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New Delhi: Seven months after he was elected on a promise to overturn austerity, the Greek Prime Minister, Alexis Tsipras, has announced that he is stepping down to pave the way for snap elections next month. As the debt-crippled country received the first tranche of a punishing new €86bn (£61 billion) bailout, Tsipras said on Thursday he felt “a moral obligation to place this deal in front of the people, to allow them to judge … both what I have achieved, and my mistakes".

The 41-year-old Greek leader is still popular with voters for having at least tried to stand up to the country’s creditors, and his leftwing Syriza party is likely to be returned to power in the imminent general election, which government officials told Greek media was most likely to take place on 20 September.

The decision came on the same day that the European stability mechanism, the European Union’s rescue fund, approved a €13 billion ($14.6 billion) tranche of initial aid from Greece’s new €86bn bailout package, enough to meet its current obligations to international creditors. It was not immediately clear whether the timing of another transfer of €10 billion to help recapitalise Greece’s struggling banks would be affected by the election.

The rescue package was approved after it was backed by the three pro-European opposition parties, but the large number of defections has left the Syriza government vulnerable, especially since New Democracy, the centre-right main opposition party, made clear that Tsipras could not rely on their future support, according to a report in the Economist.

But most of the new aid package will be used to repay existing debt rather than to rebuild the shattered Greek economy, leading to criticism that eurozone creditors are repeating the same austerity policies that delivered six years in a row of recession in Greece. To qualify for the aid, Greece had to agree to maintain strict discipline while carrying out a long list of changes intended to improve the functioning of its economy.

Faced with a near collapse of the Greek financial system, which threatened the country’s future in the euro, Tsipras was forced to accept the creditors’ demands for yet more austerity and economic reform, the very policies he had promised to scrap when he was elected in January. “I want to be honest with you. We did not achieve the agreement we expected before the January elections," he told the Greek people. “I feel the deep ethical and political responsibility to put to your judgment all I have done, successes and failures."

However, when he announced that he will resign and call snap elections for September 20, Tsipras wagered that voters would stay behind him regardless of the fact that he has failed to keep most of his core campaign pledges. And he is probably right. At the end of July—after he had abandoned hopes of shielding the Greek welfare state from further cuts and austerity measures—Tsipras’ approval rating was still at a comfortable 60% in all the major polls, according to an AP report. Even now he is comfortably ahead of any other political leader in the country, and his move on Thursday to call elections is intended to lock in that support.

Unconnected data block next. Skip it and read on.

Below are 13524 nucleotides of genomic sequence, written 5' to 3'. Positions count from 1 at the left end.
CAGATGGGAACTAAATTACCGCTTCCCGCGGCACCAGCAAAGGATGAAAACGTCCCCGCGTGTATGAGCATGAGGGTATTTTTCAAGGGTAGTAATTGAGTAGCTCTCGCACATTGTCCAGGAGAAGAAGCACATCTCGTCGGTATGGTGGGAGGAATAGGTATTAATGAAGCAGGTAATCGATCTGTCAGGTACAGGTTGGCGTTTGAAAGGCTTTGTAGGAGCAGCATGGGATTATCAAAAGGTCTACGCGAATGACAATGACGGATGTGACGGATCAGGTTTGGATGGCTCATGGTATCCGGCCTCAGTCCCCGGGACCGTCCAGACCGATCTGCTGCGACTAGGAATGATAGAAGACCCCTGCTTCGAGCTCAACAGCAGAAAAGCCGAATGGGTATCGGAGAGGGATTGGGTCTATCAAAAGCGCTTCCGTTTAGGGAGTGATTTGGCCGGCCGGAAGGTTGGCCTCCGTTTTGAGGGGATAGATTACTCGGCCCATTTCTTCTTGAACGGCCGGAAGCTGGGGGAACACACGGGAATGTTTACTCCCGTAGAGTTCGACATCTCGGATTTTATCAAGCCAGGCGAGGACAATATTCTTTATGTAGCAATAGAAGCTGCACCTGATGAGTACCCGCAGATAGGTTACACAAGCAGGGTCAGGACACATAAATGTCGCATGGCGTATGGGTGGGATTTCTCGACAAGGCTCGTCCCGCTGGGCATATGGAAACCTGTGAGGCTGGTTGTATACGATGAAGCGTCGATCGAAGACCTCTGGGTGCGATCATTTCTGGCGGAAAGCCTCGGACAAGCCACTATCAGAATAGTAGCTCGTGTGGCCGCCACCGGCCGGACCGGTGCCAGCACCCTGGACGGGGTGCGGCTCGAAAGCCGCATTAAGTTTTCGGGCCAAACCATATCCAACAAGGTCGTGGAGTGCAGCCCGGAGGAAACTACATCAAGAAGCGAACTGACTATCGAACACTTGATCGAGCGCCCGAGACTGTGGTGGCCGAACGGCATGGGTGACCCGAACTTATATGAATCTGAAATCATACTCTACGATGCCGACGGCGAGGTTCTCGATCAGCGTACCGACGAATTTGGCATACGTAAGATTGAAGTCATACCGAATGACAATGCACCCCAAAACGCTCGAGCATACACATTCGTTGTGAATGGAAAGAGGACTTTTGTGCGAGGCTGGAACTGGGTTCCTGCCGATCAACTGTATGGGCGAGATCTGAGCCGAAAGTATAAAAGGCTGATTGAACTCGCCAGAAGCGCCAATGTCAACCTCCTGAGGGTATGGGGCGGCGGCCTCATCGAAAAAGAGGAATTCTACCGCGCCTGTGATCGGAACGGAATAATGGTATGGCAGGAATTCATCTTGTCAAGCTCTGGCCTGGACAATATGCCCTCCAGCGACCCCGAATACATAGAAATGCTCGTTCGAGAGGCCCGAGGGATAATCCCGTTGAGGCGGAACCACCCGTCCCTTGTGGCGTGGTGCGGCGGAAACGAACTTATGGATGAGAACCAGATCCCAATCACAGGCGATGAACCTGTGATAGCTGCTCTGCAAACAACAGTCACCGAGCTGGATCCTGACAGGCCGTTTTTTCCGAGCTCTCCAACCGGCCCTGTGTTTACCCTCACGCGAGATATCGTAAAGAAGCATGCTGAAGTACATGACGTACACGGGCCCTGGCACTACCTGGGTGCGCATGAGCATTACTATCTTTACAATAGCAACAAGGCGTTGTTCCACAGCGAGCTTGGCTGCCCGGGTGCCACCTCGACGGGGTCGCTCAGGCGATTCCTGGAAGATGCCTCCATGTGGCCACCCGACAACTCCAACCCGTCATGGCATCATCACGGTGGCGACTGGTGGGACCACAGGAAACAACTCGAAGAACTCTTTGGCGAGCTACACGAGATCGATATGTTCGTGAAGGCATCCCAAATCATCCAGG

Rather than engaging his internal opposition, the Prime Minister has chosen to try and outflank them by calling a snap election, which he hopes will bestow him with a new mandate. That is probably a smart move, and it will also give the Greek public an opportunity to register their feelings, once again, about the bailout package and its attendant continuation of austerity policies. When last consulted, in the “Oxi" referendum, on 5 July, the voters overwhelmingly rejected the bailout terms being demanded by the EU and the International Monetary Fund. The upcoming election will effectively be a referendum on Tsipras’s decision to accept more austerity and more international supervision of Greece’s economy. “The political landscape must clear up," energy minister Panos Skourletis, an ally of Tsipras, said on Thursday. “We need to know whether the government has or does not have a majority."

Athens may have lost the war but among the Greek electorate there are many who believe it has won a moral victory over its eurozone partners. Tsipras, the logic goes, is the only man who can truly transform Greece. The application of neo-liberal policies on a resistant populace can only come from the left, a left untainted by corruption and other maladies that have held the nation back. With a new mandate, after fresh polls, the one-time Marxist would not only be able to reinvent himself as a progressive moderate, but as the politician who had saved Greece from itself and eschewed euro ejection. By triggering an election so soon, many believe he will be able to outmanoeuvre his internal foes in Syriza before an impoverished population feel the impact of further tax increases and other bailout measures.

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